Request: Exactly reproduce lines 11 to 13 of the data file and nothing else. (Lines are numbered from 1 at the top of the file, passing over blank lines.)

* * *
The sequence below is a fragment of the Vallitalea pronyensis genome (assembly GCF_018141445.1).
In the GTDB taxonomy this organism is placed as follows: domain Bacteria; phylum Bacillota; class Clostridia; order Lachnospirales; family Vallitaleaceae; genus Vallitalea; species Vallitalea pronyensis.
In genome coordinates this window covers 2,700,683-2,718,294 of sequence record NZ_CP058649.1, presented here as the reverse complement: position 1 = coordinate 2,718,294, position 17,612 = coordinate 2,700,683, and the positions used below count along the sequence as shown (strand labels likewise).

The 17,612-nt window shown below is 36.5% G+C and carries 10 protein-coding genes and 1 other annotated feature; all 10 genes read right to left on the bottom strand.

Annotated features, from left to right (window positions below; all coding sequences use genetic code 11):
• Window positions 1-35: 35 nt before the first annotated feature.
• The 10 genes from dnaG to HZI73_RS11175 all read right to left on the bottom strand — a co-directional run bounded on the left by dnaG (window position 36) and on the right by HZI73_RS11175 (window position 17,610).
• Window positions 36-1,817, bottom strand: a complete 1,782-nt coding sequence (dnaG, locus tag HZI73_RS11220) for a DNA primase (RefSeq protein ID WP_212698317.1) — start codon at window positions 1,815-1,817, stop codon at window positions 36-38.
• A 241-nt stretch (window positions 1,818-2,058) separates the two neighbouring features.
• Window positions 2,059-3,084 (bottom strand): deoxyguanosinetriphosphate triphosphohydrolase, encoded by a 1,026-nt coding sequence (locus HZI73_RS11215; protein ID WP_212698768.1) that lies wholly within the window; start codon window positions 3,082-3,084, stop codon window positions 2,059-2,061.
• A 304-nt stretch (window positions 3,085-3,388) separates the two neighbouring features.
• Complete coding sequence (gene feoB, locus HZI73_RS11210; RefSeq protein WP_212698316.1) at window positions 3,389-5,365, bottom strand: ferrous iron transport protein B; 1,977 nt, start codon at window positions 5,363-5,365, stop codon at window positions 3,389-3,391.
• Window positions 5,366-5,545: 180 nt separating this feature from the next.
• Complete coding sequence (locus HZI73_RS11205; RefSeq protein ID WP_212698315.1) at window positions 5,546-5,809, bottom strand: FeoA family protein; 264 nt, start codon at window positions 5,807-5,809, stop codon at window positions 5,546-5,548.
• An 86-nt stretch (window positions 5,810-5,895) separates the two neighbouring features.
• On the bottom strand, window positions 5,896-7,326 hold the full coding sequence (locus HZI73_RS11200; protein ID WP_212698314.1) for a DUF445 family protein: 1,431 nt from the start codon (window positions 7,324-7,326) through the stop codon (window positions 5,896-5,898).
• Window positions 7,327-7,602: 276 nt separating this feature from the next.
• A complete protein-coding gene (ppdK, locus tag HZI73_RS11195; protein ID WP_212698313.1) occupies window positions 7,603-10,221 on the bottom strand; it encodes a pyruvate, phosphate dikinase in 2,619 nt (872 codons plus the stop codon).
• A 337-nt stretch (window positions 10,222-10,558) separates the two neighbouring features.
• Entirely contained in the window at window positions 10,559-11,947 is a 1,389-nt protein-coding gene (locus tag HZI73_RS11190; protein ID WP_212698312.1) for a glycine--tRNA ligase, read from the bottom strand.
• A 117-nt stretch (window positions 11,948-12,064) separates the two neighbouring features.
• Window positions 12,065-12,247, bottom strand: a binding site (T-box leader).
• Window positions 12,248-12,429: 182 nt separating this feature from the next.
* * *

• A 304-nt stretch (window positions 3,085-3,388) separates the two neighbouring features.
• Complete coding sequence (gene feoB, locus HZI73_RS11210; RefSeq protein WP_212698316.1) at window positions 3,389-5,365, bottom strand: ferrous iron transport protein B; 1,977 nt, start codon at window positions 5,363-5,365, stop codon at window positions 3,389-3,391.
• Window positions 5,366-5,545: 180 nt separating this feature from the next.